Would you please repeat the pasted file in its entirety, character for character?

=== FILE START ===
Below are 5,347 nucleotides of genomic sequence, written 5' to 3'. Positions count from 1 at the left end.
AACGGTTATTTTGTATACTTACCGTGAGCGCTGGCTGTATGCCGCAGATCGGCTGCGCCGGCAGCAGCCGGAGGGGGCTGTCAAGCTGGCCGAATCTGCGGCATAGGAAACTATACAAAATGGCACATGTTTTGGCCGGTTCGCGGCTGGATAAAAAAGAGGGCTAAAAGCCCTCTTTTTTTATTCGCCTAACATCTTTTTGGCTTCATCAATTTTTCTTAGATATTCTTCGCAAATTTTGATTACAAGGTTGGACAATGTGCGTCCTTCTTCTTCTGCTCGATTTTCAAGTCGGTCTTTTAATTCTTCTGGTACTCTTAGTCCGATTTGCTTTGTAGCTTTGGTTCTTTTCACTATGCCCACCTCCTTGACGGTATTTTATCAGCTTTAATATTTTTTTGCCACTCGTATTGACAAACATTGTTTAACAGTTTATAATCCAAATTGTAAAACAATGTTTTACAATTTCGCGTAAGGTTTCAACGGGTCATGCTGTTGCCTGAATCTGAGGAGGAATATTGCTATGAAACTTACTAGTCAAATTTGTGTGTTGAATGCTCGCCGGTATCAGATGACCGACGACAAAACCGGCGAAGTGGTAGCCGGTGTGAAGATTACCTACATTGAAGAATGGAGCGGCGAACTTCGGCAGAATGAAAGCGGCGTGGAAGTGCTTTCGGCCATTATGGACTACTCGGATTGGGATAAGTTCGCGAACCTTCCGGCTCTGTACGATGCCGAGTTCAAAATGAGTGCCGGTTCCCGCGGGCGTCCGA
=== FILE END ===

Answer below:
Below are 5,347 nucleotides of genomic sequence, written 5' to 3'. Positions count from 1 at the left end.
AACGGTTATTTTGTATACTTACCGTGAGCGCTGGCTGTATGCCGCAGATCGGCTGCGCCGGCAGCAGCCGGAGGGGGCTGTCAAGCTGGCCGAATCTGCGGCATAGGAAACTATACAAAATGGCACATGTTTTGGCCGGTTCGCGGCTGGATAAAAAAGAGGGCTAAAAGCCCTCTTTTTTTATTCGCCTAACATCTTTTTGGCTTCATCAATTTTTCTTAGATATTCTTCGCAAATTTTGATTACAAGGTTGGACAATGTGCGTCCTTCTTCTTCTGCTCGATTTTCAAGTCGGTCTTTTAATTCTTCTGGTACTCTTAGTCCGATTTGCTTTGTAGCTTTGGTTCTTTTCACTATGCCCACCTCCTTGACGGTATTTTATCAGCTTTAATATTTTTTTGCCACTCGTATTGACAAACATTGTTTAACAGTTTATAATCCAAATTGTAAAACAATGTTTTACAATTTCGCGTAAGGTTTCAACGGGTCATGCTGTTGCCTGAATCTGAGGAGGAATATTGCTATGAAACTTACTAGTCAAATTTGTGTGTTGAATGCTCGCCGGTATCAGATGACCGACGACAAAACCGGCGAAGTGGTAGCCGGTGTGAAGATTACCTACATTGAAGAATGGAGCGGCGAACTTCGGCAGAATGAAAGCGGCGTGGAAGTGCTTTCGGCCATTATGGACTACTCGGATTGGGATAAGTTCGCGAACCTTCCGGCTCTGTACGATGCCGAGTTCAAAATGAGTGCCGGTTCCCGCGGGCGTCCGA